Wednesday, November 27, 2013

Why Blue Laws Exist

It used to be the case that many states, especially in the Northeast, had laws that prohibited Sunday selling, and some other holidays.  The goal was simple: to enforce the Sabbath, and provide some protection for employees whose employers might otherwise require them to work on holidays.

I am not keen on the government telling businesses when they can and can't be open, but articles like this should be a reminder to those who think that there should be no laws enforcing moral codes what the consequences will be in the liberal utopia.  From November 27, 2013 NBC News:
After working his way up from cook to general manager at the company, Tony Rohr was fired, he said, for refusing to open his Elkhart, Ind., store on Thanksgiving, which he was told was mandatory.

"I just decided I wasn't going to agree to it," Rohr said. "All of these people the whole year had been told they were going to have the day off."

He said that in his 10 years with the company, this was the first time any location has asked him to work on Thanksgiving.
Many spots are opening on the national holiday in an effort to squeeze out extra sales from holiday shoppers.
UPDATE: A reader points out that the marginal profit from being open one day that few people will be ordering pizza might have been $1000; the ill-will it will build for that franchisee and Pizza Hut in general, will cost far more than $1000.  And especially in a place like Elkhart, Ind., where family doubtless means more to most of the inhabitants than making a little extra money.  (In Democrat-controlled areas, of course, the equation might yield a different result.)  Doing the right thing in this case would likely have been more profitable, in the long run, than chasing a few extra dollars.

I am reminded of Adam Smith's observations in Theory of Moral Sentiments where he explained why Invisible Hand is capitalized in his later work, The Wealth of Nations: he believed that God had created a system whereby enlightened self-interest (as opposed to short-term greed), which is inherent in all of us, leads inevitably to a better result for all than the imposition of rules from on high.

5 comments:

StormCchaser said...

Good point.

When I was young and living in Kansas, I noticed an odd effect of blue laws: many stores carried some small amount of agricultural equipment or supplies. This allowed them to be open on Sunday.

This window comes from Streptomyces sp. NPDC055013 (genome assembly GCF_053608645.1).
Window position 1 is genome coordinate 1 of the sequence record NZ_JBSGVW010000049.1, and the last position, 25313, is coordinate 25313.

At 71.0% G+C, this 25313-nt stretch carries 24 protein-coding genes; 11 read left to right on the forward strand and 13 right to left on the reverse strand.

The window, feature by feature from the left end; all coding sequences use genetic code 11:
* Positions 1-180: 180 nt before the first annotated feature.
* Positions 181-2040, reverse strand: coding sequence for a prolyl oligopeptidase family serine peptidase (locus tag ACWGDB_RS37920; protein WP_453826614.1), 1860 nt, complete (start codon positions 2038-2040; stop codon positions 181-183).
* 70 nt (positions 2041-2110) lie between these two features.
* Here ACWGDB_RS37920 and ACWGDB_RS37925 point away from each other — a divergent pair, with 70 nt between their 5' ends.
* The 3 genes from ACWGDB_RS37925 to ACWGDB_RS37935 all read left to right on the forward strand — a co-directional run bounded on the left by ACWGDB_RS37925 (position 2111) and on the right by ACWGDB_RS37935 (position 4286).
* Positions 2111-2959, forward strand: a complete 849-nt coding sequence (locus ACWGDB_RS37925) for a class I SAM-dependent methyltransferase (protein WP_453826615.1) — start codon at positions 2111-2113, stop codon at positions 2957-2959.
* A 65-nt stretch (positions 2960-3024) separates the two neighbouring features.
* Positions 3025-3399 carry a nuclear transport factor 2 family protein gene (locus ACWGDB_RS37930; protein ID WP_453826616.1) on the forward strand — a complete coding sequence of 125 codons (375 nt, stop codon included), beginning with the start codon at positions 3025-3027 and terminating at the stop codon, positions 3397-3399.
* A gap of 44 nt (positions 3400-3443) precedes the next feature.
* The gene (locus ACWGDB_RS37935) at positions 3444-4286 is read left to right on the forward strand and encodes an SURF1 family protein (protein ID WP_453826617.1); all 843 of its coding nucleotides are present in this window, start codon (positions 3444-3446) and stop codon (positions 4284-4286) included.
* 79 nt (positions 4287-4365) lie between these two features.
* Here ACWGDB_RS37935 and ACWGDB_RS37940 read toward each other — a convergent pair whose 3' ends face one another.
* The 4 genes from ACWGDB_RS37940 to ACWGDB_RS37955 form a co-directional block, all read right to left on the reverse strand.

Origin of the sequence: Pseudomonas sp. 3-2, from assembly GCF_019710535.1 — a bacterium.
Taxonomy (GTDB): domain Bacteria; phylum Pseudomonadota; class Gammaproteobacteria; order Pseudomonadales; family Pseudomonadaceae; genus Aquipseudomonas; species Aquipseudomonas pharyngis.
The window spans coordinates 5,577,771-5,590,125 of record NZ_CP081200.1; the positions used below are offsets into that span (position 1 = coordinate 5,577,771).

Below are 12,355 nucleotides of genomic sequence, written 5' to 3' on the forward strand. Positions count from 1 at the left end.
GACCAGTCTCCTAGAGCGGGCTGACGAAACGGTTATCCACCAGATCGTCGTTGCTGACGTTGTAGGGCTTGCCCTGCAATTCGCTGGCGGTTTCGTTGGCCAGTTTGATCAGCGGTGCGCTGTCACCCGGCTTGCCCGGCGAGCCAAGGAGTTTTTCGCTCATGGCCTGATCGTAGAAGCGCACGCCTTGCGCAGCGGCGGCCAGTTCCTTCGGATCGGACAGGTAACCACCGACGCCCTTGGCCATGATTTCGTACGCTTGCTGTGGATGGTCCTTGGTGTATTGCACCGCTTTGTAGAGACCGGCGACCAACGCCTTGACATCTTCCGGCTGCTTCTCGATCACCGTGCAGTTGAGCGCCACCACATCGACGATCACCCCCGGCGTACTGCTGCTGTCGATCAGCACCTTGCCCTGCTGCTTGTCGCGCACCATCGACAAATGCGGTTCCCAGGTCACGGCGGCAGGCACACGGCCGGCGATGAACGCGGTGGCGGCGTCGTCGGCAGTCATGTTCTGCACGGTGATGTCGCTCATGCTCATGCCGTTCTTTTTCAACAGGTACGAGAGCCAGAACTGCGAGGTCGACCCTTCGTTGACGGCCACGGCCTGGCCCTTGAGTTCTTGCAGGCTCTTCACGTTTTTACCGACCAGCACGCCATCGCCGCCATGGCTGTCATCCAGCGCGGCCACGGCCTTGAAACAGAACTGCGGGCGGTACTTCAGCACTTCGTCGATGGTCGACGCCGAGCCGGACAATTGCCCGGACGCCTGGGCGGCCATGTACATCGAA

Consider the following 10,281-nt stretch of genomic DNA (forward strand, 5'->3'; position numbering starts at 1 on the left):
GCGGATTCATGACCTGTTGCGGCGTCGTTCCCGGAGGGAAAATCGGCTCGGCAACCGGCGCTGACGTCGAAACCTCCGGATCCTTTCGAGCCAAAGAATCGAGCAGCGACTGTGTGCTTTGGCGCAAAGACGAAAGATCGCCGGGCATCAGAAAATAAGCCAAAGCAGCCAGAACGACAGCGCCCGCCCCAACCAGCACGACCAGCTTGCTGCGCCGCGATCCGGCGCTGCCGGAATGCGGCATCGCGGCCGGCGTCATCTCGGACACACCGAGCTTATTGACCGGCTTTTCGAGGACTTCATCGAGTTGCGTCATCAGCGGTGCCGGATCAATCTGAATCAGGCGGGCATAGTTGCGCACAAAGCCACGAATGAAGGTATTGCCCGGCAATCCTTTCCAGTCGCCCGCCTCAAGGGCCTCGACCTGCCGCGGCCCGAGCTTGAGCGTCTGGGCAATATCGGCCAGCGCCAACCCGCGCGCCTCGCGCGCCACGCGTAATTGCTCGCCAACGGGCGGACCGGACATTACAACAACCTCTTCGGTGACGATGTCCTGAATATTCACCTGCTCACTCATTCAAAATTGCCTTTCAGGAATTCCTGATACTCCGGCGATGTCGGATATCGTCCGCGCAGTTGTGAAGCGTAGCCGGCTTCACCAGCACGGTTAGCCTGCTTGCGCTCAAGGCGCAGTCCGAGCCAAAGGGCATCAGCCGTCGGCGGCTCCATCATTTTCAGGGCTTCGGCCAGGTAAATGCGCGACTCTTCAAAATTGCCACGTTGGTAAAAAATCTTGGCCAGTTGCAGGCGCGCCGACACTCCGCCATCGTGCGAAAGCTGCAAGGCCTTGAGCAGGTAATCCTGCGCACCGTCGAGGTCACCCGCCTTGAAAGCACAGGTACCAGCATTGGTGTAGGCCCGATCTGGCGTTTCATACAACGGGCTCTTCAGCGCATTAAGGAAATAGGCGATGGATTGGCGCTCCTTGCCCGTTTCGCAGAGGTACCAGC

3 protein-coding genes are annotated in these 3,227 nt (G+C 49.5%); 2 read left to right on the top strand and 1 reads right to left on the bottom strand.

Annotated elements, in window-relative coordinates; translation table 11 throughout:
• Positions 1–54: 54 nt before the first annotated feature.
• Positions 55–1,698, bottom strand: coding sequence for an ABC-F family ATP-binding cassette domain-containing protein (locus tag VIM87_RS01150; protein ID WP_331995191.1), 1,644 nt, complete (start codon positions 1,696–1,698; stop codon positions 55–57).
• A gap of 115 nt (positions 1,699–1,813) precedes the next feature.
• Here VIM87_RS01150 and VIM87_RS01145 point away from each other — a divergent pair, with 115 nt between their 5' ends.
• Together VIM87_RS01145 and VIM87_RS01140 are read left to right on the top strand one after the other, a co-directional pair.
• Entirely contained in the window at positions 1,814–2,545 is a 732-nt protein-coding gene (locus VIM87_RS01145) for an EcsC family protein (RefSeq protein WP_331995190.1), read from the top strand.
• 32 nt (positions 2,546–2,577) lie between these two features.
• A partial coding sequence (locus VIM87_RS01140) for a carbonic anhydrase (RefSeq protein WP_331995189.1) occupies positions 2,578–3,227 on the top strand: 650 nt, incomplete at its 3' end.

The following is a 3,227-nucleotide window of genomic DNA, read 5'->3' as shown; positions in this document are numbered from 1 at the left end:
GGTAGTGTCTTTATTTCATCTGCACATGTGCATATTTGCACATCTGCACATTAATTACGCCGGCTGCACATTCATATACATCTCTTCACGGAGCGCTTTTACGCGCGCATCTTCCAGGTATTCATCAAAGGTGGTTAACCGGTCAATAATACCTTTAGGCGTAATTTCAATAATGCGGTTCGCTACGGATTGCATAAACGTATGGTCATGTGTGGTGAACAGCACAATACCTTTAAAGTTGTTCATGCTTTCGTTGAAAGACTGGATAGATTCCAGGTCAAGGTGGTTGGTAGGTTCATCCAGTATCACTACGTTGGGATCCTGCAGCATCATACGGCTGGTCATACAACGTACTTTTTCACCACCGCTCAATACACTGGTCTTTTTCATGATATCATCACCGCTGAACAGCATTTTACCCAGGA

Rob K said...

As a Sabbatarian Christian, I'm not a fan. I'm sick of being forbidden to do things on the first day of the week and Saturnalia while the world around me ignores the one day the Eternal LORD, our Creator and Savior, forbid them to work and do business.

Thanksgiving (unlike the Sabbath and the Set-apart Days Jesus Himself commanded and observed) is not commanded by the Savior, Creator, and I-AM of the Old Testament.

Now, if he wants to go at it as a contract issue ("they were promised this day off and now they're not getting it...") that's a different thing altogether.

Otherwise? Show me from the Bible, and the Bible alone.

Clayton said...

I really don't want the government enforcing the Sabbath (Saturday, or Sunday, or even worse, Friday). But one of the justifications for the entire notion of a Sabbath (regardless of the day) is to have a day when something more important than continual work is the emphasis.

Clayton said...

I really don't want the government enforcing the Sabbath (Saturday, or Sunday, or even worse, Friday). But one of the justifications for the entire notion of a Sabbath (regardless of the day) is to have a day when something more important than continual work is the emphasis.

RS said...

The upside of this decision was to open a single outlet on a slow day, probably with much less than $1000 of incremental profit.

The downside is the immeasurable loss of good will and future sales in the ENTIRE chain. Millions.

Yes, this will teach this tiny little meaningless store manager who is REALLY boss.